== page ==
Since 2013, MSF teams have been offering primary health services, with a particular focus on maternal and child healthcare and chronic diseases, through three health centres, including a maternity clinic. These services are open to both internally displaced people and host communities, as well as to Iraqi refugees. This year, MSF teams provided 44,873 general consultations, 8,257 of which were for children under five. A total of 951 patients were treated for chronic diseases and 5,598 reproductive health consultations were provided. Staff also assisted an average of 170 births each month.


Distance support to medical facilities across Syria

Since 2011, MSF has been supporting a growing number of medical facilities in some of the areas worst affected by conflict where it has no direct access. This programme is mostly run from neighbouring countries and consists of donations of medicine, medical material and relief items; distance training for staff inside Syria; technical medical advice; and financial support to cover the facilities’ running costs. In besieged areas, the medics’ reliance on MSF’s underground support is all the more critical as medical essentials are often removed from the official aid convoys by the besieging forces.

In 2016, regular support was given to 80 medical structures across Syria, including in Aleppo, Dara’a, Hama, Homs, Idlib, Quneitra and rural Damascus governorates. These facilities conducted more than 2.2 million outpatient consultations, 770,000 emergency room consultations, 225,000 surgeries, and assisted over 29,000 births. Not all of these activities can be solely attributed to MSF programmes:  while some facilities are exclusively supported by MSF, many benefit from additional sources of assistance. Ad hoc support, such as medical donations, was provided to an additional 80 medical facilities across the country.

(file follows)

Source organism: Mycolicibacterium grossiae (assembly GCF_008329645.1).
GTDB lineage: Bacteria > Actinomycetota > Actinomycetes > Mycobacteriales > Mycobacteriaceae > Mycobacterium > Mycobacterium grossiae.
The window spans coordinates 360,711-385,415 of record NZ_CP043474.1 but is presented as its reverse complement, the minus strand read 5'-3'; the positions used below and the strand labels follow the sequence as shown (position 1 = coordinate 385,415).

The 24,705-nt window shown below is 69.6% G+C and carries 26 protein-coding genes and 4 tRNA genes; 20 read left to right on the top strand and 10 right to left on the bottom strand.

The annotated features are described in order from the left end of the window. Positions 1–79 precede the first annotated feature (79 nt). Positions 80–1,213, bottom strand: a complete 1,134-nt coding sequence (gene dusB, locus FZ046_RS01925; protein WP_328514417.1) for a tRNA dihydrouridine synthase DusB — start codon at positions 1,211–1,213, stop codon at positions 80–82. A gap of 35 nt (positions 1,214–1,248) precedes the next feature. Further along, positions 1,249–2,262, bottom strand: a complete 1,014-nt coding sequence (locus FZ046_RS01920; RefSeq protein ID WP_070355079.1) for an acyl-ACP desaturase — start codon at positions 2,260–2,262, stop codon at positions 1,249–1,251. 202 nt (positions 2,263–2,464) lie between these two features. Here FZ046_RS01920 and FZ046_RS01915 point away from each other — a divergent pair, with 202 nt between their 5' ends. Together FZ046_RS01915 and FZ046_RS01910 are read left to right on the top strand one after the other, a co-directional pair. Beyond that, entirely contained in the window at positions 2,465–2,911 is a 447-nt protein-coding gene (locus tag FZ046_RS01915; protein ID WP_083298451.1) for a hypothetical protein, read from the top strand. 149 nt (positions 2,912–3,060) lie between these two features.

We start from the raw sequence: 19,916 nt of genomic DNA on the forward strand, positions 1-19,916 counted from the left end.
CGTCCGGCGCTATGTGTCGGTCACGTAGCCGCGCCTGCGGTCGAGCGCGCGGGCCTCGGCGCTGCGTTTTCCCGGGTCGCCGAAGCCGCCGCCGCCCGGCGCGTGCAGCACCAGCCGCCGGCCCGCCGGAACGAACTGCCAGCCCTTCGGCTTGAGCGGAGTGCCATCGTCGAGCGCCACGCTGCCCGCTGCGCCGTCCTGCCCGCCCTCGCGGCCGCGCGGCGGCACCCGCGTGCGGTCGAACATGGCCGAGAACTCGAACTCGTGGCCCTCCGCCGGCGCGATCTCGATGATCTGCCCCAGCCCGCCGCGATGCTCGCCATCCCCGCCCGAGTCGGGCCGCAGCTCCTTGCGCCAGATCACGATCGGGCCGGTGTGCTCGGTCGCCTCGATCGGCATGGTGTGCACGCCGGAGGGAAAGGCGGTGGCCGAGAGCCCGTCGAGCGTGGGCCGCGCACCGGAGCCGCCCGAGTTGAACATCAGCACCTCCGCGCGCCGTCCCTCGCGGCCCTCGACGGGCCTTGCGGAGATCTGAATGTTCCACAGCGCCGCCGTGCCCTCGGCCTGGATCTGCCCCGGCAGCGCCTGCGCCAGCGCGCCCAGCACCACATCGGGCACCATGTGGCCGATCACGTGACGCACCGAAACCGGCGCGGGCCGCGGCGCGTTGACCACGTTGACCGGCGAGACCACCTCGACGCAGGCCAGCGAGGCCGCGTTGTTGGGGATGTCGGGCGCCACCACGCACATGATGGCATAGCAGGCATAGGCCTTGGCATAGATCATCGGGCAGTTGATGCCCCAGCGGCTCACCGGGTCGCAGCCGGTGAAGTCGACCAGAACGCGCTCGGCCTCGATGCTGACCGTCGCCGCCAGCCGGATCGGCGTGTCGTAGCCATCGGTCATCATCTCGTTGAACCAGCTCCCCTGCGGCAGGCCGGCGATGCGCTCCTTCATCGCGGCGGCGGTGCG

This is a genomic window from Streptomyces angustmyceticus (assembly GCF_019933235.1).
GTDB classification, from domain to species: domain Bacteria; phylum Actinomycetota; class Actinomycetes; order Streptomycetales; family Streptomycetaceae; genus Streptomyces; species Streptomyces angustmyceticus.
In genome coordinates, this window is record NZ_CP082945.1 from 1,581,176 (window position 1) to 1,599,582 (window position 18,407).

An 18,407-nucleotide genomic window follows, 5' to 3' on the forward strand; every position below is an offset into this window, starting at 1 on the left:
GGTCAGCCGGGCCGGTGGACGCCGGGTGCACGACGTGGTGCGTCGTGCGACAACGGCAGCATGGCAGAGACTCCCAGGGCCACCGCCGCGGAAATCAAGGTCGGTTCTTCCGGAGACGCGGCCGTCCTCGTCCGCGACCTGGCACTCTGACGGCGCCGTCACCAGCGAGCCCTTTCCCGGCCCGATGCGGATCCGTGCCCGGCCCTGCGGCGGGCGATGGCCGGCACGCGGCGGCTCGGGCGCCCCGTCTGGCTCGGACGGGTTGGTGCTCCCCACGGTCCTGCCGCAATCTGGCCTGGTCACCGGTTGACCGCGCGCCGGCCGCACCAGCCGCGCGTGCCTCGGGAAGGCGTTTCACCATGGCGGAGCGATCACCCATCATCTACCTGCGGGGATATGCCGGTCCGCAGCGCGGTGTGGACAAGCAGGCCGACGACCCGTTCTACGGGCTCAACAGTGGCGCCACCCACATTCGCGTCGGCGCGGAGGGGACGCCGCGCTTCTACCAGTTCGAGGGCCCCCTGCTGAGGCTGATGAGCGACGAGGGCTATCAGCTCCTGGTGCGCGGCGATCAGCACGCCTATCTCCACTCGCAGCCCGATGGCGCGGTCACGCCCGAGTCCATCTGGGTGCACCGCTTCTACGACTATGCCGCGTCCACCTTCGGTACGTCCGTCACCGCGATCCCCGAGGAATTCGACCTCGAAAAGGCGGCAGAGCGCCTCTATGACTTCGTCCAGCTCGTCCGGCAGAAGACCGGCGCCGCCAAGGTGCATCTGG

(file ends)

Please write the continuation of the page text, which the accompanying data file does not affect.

No. staff in 2016: 455 | Expenditure: €39.4 million | Year MSF first worked in the country: 2009 | | | @MSF_Syria

Staff story

MSF Doctor – Testimony of a medical practitioner who acts as a hospital director, human resource manager, surgeon and senior doctor in an MSF-supported hospital near Damascus.

“August was the worst we’ve seen [here] medically. Hundreds of injured are coming in. Sometimes we have to go two or three days without sleeping. This month is incomparable to before. It is the worst I’ve seen. We are trying our best. We are trying to save lives and that’s what is keeping us going. We cannot do anything about the siege, it is what it is, and we are just struggling to survive. Of course, I have to hang on to hope. There is always hope.

There is much fear and depression in our community. You see it everywhere. Whenever there is a shelling or the sound of a plane, everyone desperately rushes home or to a shelter. The sound of a plane in the sky is terrifying. It is hard to explain how the situation is on the ground. You have to see it with your own eyes to understand, and even then it is unbelievable. We have seen huge numbers of injured over the past month; in these circumstances anyone who isn’t injured or dead can count themselves lucky.

Medically, we’ve had to become used to the situation, so we do things like rationing of medicine. Rationing has become an important part of our work. We have no choice, so we try to make do with what we have. There are too many patients, too many stories. But one patient shows the madness of this crisis – a child – who I will never forget until I die: he had injuries all over his face, his arms, his legs, and yet he was laughing! Just laughing and laughing. Children usually are afraid of our injections and needles, but he was not. He just laughed, laughed at everything.”